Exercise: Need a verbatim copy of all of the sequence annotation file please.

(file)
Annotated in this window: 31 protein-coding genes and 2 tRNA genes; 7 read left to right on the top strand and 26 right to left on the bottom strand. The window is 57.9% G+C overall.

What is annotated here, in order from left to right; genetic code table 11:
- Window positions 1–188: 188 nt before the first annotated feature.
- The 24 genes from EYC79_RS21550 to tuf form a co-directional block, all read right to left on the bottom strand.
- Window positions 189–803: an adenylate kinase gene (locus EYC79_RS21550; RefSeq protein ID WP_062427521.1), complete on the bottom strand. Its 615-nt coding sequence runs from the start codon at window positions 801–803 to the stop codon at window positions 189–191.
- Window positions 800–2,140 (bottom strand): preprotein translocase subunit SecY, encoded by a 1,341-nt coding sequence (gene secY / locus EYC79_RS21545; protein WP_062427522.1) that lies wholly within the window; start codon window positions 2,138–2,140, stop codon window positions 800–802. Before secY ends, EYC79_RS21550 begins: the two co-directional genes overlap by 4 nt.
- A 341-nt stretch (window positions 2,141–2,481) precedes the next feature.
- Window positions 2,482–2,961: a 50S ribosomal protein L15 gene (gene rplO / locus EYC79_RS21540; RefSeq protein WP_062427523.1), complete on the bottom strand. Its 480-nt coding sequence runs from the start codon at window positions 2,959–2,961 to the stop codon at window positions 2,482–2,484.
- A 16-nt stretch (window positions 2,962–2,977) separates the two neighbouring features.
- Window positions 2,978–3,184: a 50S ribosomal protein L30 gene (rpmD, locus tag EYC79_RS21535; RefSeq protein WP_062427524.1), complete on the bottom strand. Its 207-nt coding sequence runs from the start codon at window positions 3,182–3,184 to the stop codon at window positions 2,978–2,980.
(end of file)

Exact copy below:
Annotated in this window: 31 protein-coding genes and 2 tRNA genes; 7 read left to right on the top strand and 26 right to left on the bottom strand. The window is 57.9% G+C overall.

What is annotated here, in order from left to right; genetic code table 11:
- Window positions 1–188: 188 nt before the first annotated feature.
- The 24 genes from EYC79_RS21550 to tuf form a co-directional block, all read right to left on the bottom strand.
- Window positions 189–803: an adenylate kinase gene (locus EYC79_RS21550; RefSeq protein ID WP_062427521.1), complete on the bottom strand. Its 615-nt coding sequence runs from the start codon at window positions 801–803 to the stop codon at window positions 189–191.
- Window positions 800–2,140 (bottom strand): preprotein translocase subunit SecY, encoded by a 1,341-nt coding sequence (gene secY / locus EYC79_RS21545; protein WP_062427522.1) that lies wholly within the window; start codon window positions 2,138–2,140, stop codon window positions 800–802. Before secY ends, EYC79_RS21550 begins: the two co-directional genes overlap by 4 nt.
- A 341-nt stretch (window positions 2,141–2,481) precedes the next feature.
- Window positions 2,482–2,961: a 50S ribosomal protein L15 gene (gene rplO / locus EYC79_RS21540; RefSeq protein WP_062427523.1), complete on the bottom strand. Its 480-nt coding sequence runs from the start codon at window positions 2,959–2,961 to the stop codon at window positions 2,482–2,484.
- A 16-nt stretch (window positions 2,962–2,977) separates the two neighbouring features.
- Window positions 2,978–3,184: a 50S ribosomal protein L30 gene (rpmD, locus tag EYC79_RS21535; RefSeq protein WP_062427524.1), complete on the bottom strand. Its 207-nt coding sequence runs from the start codon at window positions 3,182–3,184 to the stop codon at window positions 2,978–2,980.